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ARTICLE
Profile: Euan Bass
Well after agreeing over a year ago, I have finally got around to writing my DJ profile! So when and where did my DJ career begin? I must have been around 15/16 years of age when Billericay Rugby Club bought their own DJ equipment and four of the team were chosen to play music at their functions. I played a few records at four or five parties but then left the club to play for another side, so that was the end of my blossoming DJ career! Now that would be a very short DJ profile, but fortunately a couple years later, when I was studying at college, another opportunity came my way.

I was a part of the Student’s Union at Basildon College and we regularly held parties at Raquel’s in Basildon. We’d organized an afternoon Christmas party on the last day of term, but the DJ we had booked was unable to attend. I stepped in and said that I would play, so my first solo gig was to 1,000 drunk students! I must have done ok, as at the end of the party Kevin Greenham the club manager offered me a job as the warm-up DJ every Thursday, Friday and Saturday night! This started off as an unpaid job, then after a couple of months I started getting £10 per night to cover my travel expenses. Despite the lack of pay, I have to say this was an amazing opportunity and I learnt a huge amount warming up for three different DJs each with very different styles. Within 12 months I had left Raquel’s and was working almost every night of the week at various clubs and bars in the south-east Essex area.

These venues included The New Yorker and Libert’s in Basildon, Palms and The Pink Toothbrush in Rayleigh and, the main venue to employ me, The Dickens in my home town of Wickford. At one point I was working there five nights a week, but over time that was reduced to four and then three. This was because Tuesdays and Thursdays were the quietest nights with only 100 people turning up! Not bad for a pub I thought!! But they decided to go with live music instead. I could have seen this as a negative, but I saw it as an opportunity to branch out to other venues. I managed to land a regular slot at one of the best soul music venues in Essex, The Old Windmill in Hanningfield, which was a large country pub that would attract over 600 soul music fans on Mondays and Thursdays. This gig led to me being asked to DJ at many other venues and specialist music events, giving me the opportunity to DJ alongside some of county’s best DJs, many of whom I still class as friends. Probably my greatest achievement was holding a residency at one of the best Jazz Funk & Soul clubs in the world, the famous Gold Mine in Canvey Island.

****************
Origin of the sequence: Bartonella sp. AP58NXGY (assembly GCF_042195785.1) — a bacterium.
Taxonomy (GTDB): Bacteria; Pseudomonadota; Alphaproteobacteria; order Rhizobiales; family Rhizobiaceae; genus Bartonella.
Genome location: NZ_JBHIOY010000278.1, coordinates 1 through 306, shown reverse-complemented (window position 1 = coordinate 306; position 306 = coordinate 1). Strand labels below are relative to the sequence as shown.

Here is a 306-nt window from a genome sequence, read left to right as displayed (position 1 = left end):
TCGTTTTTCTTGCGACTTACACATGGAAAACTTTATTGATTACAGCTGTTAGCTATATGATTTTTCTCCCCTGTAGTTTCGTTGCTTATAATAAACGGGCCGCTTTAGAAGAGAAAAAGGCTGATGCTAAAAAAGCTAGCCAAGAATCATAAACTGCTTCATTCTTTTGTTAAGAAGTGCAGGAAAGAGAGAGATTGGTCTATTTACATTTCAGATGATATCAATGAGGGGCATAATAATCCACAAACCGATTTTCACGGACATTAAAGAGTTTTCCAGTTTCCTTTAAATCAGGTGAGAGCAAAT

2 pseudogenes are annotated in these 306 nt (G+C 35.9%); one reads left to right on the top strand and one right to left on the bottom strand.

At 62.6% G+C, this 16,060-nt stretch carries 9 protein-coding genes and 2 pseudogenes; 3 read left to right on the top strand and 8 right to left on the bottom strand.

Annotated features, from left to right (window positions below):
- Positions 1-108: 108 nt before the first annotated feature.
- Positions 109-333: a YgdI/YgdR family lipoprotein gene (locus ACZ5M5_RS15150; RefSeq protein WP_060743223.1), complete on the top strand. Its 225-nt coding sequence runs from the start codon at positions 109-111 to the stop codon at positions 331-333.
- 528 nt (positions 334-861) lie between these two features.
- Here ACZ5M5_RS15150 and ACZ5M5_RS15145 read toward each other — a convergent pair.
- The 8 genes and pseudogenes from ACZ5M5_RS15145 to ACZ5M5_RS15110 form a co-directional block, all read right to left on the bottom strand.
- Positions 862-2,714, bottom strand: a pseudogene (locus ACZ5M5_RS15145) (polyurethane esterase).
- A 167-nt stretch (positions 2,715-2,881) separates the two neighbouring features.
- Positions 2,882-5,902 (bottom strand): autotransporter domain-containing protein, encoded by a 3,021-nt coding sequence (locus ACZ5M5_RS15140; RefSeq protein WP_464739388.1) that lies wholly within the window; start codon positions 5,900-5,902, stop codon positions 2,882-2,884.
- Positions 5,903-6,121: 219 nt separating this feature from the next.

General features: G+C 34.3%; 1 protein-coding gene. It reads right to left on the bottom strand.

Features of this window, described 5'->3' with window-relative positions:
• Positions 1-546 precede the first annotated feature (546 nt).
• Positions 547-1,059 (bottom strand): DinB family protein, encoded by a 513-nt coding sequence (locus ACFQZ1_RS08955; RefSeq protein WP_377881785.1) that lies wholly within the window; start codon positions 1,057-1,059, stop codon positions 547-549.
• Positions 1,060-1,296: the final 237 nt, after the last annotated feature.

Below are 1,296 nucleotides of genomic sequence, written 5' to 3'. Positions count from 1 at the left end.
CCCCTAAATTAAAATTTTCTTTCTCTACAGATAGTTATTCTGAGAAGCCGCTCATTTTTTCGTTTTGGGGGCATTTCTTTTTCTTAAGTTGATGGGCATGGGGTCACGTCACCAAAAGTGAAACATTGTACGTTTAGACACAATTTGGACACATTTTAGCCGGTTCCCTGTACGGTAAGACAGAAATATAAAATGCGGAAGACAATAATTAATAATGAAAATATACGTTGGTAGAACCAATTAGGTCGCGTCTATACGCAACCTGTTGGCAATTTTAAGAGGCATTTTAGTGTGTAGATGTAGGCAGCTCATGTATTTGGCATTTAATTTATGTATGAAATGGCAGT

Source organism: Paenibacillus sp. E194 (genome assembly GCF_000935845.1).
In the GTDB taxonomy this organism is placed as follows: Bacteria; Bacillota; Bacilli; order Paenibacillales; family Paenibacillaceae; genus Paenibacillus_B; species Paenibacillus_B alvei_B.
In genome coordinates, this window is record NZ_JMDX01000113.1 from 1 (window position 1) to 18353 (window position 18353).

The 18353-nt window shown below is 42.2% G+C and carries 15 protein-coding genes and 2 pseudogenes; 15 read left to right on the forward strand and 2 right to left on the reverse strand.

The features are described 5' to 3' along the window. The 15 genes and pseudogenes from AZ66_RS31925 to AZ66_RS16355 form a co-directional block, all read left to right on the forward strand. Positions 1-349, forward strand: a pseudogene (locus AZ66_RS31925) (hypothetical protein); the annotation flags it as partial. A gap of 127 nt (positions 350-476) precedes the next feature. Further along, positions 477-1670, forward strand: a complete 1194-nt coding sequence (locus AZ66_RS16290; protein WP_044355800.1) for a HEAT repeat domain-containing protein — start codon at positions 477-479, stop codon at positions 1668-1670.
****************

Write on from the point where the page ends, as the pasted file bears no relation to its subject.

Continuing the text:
It was during my early years working in pubs and clubs that I assumed the identity of my ‘DJ brand’ – Ian Stewart – and it has stayed with me ever since. So who or what is Ian Stewart? Well, in the ‘80s many club DJs took on ‘stage names’ although at first I didn’t think I needed one. However, when I was asked for the name I use to go on a flyer early in my career and I told the club manager to use my real name, Euan Bass, he didn’t like it! He thought that Euan sounded too posh, and people wouldn’t know how to pronounce it!! Euan is a Gaelic name and its English equivalent is Ian, so we decided on that. Next I needed a surname, as they didn’t like Bass either because it sounded too specialist, but my middle name is Stewart so that’s how Ian Stewart was born!

As the years progressed I took the step into nightclub management. My first job was at a small capacity venue in Pitsea, Basildon called The Workshop. One of the first things I did was demote myself from being the main DJ on a Saturday night and employ Colin Hudd. He had been one of the top soul DJs, but in recent years had begun to pioneer House music in the UK. The club was a huge success and I was soon headhunted to become the manager at Mr B’s in Southend as they wanted this club to follow more of a Dance approach too. Once again I seemed to have the magic touch and took the club from trading one night a week to six! Unfortunately things soon turned sour and after a heated discussion with the company chairman it was decided that we should part ways. I thought offers from other clubs would soon come my way, but they didn’t materialise. This was very humbling, but fortunately another door of opportunity was about to open. A local entertainment agent called Colin Dench offered me some mobile DJ work! At first I was apprehensive, as after 10 years as a DJ I hadn’t ever done a mobile gig, but needs must and I reluctantly accepted the booking. The rest, as they say, is history.
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The full review can be found in Pro Mobile Issue 93, Pages 17-20.
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